According to a new study, sleep apnoea or sleep-disordered breathing plays a significant role in contributing to sudden heart attack in otherwise, healthy, young athletes.
The study published in the Journal ERJ Open Research states that if left untreated, sleep apnoea can lead to an increased risk of developing chronic disease, for example, type 2 diabetes and heart failure. Obstructive sleep apnoea (OSA) is a sleep disorder which causes brief and repeated interruption of breathing during sleep. The term “apnoea” refers to a breathing pause that lasts for more than 10 seconds. It presents with abnormal respiratory patterns or pauses in breathing during sleep which range from snoring to sleep apnoea, and the airway closes completely or partially, several times during sleep. Risk factors of obstructive sleep apnoea include a high BMI, being over the age of 40 years, having a large neck circumference. An important aspect for treatment of people with OSA is using CPAP whenever needed. The health benefits of therapy are enormous, however, only when used correctly.
The purpose of the study was to investigate the prevalence of OSA in sleep-disordered breathing in sports athletes because they usually have higher BMI and larger neck circumference compared to athletes from other sports.
The study lead researcher Yoshitaka Iso, a cardiologist and Associate Professor at Showa University Research Institute for Sport and Exercise Sciences, Yokohama, Japan said “We tend to assume that young, competitive athletes will not experience conditions like SDB, which are more common in people with a higher BMI and inactive lifestyles, but more research is needed to determine what may be contributing to sudden cardiac death in athletes, and SDB is a good candidate for this as it can affect the heart’s normal functions.”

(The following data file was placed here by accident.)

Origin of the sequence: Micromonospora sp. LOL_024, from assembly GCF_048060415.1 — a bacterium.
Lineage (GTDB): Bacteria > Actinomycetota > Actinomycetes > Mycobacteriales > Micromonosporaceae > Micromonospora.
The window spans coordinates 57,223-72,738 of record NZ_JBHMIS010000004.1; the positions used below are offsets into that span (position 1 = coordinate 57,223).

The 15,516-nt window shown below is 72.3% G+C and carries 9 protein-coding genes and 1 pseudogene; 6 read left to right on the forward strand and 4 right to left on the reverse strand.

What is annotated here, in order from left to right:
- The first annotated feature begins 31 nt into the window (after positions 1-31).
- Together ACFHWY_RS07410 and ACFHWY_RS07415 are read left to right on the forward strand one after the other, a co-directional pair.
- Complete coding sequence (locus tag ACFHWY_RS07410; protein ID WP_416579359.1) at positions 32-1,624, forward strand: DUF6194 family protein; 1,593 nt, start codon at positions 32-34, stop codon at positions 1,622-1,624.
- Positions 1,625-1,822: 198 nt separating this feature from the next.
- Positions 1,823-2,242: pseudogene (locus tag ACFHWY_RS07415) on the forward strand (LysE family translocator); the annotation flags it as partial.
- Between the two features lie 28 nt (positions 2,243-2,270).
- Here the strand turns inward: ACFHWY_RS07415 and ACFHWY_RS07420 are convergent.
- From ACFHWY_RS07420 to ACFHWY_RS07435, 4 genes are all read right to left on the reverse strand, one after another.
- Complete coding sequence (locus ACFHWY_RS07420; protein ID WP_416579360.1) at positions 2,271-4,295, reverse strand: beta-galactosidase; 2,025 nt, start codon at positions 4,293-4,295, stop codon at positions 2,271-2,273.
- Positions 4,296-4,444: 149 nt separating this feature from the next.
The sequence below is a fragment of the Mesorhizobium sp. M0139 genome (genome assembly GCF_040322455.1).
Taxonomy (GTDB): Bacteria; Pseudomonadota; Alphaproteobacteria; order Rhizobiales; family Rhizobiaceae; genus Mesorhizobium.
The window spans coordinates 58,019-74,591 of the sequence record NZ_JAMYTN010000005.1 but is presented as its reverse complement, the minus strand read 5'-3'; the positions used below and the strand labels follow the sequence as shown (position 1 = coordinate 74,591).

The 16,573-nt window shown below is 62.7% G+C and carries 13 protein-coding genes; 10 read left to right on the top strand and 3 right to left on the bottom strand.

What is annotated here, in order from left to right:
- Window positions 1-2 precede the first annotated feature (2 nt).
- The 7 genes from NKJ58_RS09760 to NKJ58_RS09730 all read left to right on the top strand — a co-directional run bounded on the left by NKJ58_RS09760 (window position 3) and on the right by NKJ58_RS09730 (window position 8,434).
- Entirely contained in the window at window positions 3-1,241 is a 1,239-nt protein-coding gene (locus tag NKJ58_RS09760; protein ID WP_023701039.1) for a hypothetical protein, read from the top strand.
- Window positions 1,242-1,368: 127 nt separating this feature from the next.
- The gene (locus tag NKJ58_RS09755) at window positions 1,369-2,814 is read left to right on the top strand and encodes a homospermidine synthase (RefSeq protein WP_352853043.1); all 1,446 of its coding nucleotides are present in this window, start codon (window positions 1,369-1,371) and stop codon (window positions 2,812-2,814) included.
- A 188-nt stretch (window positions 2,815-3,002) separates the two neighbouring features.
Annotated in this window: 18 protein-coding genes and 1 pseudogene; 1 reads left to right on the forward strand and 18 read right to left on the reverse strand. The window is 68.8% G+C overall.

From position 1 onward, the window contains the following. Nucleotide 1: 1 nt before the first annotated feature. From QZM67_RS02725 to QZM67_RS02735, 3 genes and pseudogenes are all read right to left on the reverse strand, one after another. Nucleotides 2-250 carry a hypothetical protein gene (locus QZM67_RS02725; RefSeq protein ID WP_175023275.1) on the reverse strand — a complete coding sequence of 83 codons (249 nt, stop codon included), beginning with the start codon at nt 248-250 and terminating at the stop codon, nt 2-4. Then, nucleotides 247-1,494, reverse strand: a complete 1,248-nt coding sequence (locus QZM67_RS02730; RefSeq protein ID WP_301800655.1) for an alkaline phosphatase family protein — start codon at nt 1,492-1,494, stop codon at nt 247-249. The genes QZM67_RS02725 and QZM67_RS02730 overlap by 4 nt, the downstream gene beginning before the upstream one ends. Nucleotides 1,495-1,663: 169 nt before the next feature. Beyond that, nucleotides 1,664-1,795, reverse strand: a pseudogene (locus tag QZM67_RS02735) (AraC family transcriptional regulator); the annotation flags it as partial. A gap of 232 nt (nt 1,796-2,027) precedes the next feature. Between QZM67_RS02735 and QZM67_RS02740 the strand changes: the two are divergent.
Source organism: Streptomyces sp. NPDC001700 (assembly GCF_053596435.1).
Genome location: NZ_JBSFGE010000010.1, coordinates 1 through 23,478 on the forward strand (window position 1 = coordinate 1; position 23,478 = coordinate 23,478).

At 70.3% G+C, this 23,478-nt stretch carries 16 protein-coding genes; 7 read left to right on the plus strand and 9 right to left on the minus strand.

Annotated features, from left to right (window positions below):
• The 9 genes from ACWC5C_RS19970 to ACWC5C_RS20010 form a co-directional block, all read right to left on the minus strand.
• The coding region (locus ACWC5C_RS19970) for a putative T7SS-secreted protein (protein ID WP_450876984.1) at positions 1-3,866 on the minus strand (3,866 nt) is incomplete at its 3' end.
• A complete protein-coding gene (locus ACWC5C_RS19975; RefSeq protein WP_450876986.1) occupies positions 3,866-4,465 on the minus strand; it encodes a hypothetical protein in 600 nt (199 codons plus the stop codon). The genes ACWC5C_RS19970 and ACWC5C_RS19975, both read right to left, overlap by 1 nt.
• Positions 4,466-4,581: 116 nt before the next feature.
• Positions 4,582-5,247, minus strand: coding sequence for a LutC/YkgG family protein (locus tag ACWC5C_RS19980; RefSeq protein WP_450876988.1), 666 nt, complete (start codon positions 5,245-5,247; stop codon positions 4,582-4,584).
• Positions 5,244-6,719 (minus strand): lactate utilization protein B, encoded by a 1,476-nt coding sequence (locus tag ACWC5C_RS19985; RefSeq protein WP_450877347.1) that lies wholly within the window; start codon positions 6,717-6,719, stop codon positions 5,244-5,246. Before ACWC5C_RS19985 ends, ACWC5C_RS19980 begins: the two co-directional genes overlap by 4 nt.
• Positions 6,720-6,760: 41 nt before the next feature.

The study included 42 male rugby players between the ages 18 and 19 years. Researchers monitored the overnight changes in these athletes’ heart rate, heart beats, breathing rhythm, blood oxygen levels, the number of times they woke up and how long they were awake for using a special device. The study findings showed that 43% of the athletes met with the criteria of OSA and experienced five or more pauses in breathing, lasting for at least 10 seconds. In addition, the data also showed that these athletes had higher average heartrates and lower levels of oxygen in their blood compared to those who did not have OSA.
Although it is too early to conclude that sleep OSA is a contributing factor in sudden cardiac death of athletes, the results of the study highlight how breathing disorders may affect the health of young and fit athletes.
Source: ERJ Open Research